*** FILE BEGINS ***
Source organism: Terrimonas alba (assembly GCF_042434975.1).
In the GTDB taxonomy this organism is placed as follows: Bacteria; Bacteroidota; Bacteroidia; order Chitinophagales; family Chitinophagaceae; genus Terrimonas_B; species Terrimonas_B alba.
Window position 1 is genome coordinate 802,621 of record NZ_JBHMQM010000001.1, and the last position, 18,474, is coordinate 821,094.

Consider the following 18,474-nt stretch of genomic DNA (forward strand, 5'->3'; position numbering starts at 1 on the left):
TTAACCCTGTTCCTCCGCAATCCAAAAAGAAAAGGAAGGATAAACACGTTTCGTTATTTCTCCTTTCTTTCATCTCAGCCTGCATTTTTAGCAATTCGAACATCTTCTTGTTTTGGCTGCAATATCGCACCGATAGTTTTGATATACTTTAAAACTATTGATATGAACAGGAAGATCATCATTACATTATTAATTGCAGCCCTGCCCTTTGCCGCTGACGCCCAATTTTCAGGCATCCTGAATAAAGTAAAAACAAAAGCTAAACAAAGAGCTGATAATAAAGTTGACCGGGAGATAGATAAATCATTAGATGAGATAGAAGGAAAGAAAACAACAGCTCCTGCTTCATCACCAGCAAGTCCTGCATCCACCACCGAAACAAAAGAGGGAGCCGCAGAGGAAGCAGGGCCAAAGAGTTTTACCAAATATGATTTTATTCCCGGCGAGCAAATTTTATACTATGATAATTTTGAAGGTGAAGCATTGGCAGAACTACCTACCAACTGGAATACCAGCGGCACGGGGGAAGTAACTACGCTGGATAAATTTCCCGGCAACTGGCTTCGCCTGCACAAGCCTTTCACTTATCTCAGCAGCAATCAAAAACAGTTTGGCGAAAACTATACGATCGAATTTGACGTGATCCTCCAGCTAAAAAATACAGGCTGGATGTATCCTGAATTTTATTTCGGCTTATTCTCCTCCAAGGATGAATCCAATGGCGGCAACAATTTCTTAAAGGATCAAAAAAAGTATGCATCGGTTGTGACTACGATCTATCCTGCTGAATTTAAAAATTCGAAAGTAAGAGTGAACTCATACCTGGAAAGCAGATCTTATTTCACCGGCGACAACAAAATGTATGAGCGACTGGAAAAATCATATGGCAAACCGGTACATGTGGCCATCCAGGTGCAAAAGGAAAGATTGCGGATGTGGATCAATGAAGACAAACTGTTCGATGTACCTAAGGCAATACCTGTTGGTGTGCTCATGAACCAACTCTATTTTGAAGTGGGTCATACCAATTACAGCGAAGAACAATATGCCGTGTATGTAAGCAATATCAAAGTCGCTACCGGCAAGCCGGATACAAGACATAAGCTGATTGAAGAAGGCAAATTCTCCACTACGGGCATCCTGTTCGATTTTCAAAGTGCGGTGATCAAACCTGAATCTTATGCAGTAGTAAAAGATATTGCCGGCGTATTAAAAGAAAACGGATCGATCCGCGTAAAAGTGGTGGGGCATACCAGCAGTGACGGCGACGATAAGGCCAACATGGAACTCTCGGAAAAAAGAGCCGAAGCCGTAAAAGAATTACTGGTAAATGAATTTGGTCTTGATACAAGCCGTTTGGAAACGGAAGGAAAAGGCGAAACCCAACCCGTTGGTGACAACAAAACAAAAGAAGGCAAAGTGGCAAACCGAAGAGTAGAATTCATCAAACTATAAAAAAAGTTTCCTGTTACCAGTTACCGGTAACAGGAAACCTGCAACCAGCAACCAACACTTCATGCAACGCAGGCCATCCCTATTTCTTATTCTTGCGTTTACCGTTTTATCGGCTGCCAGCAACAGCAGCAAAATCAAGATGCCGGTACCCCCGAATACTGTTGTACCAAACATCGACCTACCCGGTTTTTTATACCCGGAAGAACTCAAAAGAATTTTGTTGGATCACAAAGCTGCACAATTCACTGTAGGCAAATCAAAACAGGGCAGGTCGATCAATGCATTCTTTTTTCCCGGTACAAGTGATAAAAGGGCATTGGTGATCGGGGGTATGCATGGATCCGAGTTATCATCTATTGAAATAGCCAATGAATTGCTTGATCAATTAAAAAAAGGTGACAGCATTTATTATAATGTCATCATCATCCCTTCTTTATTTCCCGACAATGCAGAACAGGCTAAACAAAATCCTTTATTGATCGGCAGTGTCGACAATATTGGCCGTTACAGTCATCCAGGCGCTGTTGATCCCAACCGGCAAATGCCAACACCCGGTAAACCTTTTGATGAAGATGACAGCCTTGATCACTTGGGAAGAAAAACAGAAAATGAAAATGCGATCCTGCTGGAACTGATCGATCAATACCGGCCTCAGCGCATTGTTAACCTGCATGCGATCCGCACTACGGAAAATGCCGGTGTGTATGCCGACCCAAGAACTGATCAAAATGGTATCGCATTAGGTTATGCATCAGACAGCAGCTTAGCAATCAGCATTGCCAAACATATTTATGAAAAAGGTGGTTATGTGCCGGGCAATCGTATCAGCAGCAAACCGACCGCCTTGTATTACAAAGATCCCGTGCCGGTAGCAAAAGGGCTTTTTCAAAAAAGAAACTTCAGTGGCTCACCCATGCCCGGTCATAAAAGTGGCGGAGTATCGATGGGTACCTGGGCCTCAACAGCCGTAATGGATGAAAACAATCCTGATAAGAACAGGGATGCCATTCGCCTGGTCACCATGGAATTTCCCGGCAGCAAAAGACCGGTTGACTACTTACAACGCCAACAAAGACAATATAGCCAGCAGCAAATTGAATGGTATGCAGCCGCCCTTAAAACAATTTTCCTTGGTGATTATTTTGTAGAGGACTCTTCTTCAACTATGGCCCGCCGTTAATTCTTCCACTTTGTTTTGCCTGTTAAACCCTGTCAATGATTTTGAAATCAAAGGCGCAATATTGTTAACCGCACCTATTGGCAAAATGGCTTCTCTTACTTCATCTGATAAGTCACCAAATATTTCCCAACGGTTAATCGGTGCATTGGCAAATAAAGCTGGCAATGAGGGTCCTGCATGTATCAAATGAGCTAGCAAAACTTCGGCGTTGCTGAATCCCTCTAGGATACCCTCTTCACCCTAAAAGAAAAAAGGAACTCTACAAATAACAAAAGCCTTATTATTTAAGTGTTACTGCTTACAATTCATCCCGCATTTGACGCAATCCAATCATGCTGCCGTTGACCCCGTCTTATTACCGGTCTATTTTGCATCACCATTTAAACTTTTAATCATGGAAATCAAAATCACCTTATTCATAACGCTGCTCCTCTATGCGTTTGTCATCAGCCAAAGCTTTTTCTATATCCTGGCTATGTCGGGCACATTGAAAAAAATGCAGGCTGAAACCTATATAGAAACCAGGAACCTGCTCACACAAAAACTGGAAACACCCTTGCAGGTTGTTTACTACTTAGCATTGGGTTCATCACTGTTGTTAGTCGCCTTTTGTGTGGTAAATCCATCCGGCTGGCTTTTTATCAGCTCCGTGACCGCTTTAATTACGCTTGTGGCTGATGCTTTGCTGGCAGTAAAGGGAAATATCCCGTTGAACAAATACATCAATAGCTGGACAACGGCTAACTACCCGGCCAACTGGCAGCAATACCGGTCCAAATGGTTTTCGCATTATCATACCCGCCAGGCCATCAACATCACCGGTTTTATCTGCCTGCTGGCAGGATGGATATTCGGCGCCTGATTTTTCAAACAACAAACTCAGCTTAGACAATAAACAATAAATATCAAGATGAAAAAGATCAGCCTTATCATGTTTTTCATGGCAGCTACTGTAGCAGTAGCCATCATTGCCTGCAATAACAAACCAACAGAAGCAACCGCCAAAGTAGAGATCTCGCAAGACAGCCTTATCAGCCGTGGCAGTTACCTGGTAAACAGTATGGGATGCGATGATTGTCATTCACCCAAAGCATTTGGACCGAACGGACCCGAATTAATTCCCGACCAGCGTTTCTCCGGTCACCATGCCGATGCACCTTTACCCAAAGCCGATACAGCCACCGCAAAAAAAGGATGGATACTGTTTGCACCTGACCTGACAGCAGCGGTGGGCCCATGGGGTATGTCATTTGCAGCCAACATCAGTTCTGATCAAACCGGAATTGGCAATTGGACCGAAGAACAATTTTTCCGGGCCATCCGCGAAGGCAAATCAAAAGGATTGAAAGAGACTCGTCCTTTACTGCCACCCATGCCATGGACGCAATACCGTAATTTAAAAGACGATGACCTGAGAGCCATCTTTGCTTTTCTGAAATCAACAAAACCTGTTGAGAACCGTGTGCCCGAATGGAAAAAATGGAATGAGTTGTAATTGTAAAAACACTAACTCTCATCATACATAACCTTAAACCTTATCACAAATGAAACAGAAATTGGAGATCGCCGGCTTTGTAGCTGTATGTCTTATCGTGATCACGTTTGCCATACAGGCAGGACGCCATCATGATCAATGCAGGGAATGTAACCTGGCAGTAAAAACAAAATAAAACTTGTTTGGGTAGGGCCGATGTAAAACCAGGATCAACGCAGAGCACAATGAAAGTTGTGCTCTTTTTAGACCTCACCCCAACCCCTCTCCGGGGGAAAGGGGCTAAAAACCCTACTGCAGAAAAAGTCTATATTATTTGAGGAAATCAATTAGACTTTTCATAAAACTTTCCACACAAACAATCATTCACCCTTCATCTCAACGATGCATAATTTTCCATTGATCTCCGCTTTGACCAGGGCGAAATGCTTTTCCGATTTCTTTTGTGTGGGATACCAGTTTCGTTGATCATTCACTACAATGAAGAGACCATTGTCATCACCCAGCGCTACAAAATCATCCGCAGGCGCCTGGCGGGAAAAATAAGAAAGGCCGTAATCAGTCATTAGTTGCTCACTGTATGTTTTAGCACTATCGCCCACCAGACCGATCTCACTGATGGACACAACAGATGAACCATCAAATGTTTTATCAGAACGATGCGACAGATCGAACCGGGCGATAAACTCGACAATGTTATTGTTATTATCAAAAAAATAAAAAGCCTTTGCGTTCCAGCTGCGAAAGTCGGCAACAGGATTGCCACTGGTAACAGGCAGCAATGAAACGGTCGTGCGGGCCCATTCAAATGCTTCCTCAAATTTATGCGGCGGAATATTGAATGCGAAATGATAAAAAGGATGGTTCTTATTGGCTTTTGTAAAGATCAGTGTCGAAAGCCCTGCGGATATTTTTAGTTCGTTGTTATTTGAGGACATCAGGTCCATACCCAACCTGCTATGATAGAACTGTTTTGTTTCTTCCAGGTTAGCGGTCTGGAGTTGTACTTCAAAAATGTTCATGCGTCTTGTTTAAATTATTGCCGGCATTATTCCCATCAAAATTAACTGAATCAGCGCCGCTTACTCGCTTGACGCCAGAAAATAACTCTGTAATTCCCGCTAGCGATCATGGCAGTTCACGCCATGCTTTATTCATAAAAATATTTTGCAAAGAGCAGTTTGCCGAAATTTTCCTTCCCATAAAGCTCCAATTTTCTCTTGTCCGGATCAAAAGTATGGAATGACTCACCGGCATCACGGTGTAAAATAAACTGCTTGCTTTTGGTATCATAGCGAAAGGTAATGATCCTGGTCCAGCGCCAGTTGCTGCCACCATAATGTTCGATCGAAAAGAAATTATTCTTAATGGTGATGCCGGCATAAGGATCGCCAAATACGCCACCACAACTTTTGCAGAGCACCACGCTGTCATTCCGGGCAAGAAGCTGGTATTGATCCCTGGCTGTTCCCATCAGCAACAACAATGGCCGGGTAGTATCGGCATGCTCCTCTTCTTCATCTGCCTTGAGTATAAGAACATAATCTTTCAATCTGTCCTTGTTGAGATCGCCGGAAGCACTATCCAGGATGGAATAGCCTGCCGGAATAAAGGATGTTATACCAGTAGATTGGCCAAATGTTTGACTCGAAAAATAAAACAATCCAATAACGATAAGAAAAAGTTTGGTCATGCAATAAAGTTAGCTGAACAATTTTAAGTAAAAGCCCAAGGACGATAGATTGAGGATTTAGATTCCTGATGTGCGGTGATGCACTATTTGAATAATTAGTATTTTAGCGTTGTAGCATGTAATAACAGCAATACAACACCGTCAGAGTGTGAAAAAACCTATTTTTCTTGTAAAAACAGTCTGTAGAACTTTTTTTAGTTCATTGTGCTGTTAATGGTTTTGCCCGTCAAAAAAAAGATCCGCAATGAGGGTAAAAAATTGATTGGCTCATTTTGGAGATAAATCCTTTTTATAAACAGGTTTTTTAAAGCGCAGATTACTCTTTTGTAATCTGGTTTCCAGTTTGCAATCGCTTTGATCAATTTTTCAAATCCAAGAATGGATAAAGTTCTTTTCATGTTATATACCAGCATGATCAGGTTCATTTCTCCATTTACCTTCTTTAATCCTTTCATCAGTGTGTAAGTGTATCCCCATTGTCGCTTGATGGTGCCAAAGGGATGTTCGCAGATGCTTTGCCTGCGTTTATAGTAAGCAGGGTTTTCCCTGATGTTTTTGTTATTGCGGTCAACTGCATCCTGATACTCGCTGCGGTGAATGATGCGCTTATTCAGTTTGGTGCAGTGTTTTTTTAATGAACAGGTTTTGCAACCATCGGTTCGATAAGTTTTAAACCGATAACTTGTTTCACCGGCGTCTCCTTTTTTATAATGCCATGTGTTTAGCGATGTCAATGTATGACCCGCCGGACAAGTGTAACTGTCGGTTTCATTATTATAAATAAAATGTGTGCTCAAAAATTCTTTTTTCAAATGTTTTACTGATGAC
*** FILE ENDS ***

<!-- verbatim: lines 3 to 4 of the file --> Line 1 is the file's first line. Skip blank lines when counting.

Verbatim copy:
Window position 1 is genome coordinate 802,621 of record NZ_JBHMQM010000001.1, and the last position, 18,474, is coordinate 821,094.

Consider the following 18,474-nt stretch of genomic DNA (forward strand, 5'->3'; position numbering starts at 1 on the left):